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Eagan community pushes for long-term school zone improvements

Diffley Road safety improvements will take center stage at another meeting Thursday night.

EAGAN, Minn. — Four months ago, Jennifer McGovern saw the fragility of life in her own community.  

Her son attended Dakota Hills Middle School with 13-year-old Patric Vitek, the budding hockey player who died in early November when a car hit his bike in the center lane of Diffley Road in Eagan. His death reignited safety conversations in the District 196 school corridor, quickly leading to a 30 mph speed limit at the start and end of school days, flashing school zone lights, dynamic speed signs, extra police enforcement, and the hiring of crossing guards.

RELATED: Eagan lowers speed limits on Diffley Road following teen's death

RELATED: Family, friends remember Eagan teen struck and killed on his bicycle

That last initiative — new crossing guards — caught McGovern's attention when a school official suggested she apply for the job.

"And I got it. Now, I'm the first crossing guard in District 196 in 15-plus years," McGovern said. "And I've gone above and beyond to prepare for my job. That's important to me."

Within her first month on the job, McGovern experienced first-hand the importance of safety improvements. Last week, a slow-moving car collided with McGovern as she tried to escort students through the crosswalk; although she did not fall over, she said she suffered whiplash and muscle spasms. A district spokesperson said they're aware of the incident, and Eagan Police took a hit-and-run report.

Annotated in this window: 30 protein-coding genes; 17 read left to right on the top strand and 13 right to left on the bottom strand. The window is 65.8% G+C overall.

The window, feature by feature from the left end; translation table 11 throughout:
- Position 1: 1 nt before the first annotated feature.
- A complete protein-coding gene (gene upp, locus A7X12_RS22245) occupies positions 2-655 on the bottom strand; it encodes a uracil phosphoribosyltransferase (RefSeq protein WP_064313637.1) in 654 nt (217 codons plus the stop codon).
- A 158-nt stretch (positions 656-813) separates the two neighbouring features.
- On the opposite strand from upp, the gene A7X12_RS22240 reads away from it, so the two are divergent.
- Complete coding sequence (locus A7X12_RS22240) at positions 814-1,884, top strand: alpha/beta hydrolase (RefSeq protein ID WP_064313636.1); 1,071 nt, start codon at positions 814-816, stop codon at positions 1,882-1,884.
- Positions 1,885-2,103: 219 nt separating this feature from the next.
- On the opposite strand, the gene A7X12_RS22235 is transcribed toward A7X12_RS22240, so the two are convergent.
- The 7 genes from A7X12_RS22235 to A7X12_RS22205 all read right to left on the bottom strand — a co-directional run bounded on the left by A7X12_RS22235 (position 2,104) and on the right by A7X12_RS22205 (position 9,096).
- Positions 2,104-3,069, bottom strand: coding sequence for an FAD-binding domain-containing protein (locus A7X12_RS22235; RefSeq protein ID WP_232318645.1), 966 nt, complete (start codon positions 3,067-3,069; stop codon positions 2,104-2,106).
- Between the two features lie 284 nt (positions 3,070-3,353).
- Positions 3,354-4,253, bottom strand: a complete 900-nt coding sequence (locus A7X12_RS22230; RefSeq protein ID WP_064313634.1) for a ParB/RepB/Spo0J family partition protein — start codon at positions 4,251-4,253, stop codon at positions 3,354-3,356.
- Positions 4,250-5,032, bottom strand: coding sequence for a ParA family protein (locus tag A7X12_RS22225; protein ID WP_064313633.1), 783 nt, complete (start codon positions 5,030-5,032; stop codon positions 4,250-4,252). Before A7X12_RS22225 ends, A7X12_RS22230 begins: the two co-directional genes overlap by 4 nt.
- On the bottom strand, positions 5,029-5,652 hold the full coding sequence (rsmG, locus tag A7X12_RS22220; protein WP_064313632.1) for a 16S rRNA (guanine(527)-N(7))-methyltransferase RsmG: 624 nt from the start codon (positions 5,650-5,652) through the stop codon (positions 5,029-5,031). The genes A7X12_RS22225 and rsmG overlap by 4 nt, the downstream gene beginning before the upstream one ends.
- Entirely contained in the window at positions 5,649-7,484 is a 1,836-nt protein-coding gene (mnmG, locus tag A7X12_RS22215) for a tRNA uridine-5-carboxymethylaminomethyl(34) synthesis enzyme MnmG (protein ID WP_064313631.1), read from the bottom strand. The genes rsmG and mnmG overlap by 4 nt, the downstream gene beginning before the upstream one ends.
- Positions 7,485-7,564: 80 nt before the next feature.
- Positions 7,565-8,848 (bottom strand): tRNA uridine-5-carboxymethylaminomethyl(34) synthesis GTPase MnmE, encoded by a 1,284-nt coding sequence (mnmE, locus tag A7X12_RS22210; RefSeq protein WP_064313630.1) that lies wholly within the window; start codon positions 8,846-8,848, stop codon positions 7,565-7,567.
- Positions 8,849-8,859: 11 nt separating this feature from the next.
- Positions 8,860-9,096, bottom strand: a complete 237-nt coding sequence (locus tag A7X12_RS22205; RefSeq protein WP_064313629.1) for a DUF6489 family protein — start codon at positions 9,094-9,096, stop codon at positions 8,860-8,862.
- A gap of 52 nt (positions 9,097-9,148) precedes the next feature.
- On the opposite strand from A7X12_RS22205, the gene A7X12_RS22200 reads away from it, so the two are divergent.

"I was in shock," McGovern said, "so much shock that I didn't know what to do."

The incident happened at the entrance to the middle school, just a block away from Diffley and part of the same school area that will become the focus of another meeting Thursday night. Dakota County, which owns Diffley Road, will hold a public information meeting alongside the City of Eagan and School District 196. After gathering input in late 2019, some potential long-term options will be discussed, including drop-off area improvements to ease congestion, reduction of lanes on Diffley, and better pedestrian crossings — including even an underpass option.

However, the improvements may take months to implement.

"We're making baby steps in the right direction," McGovern said. "It just feels too slow."

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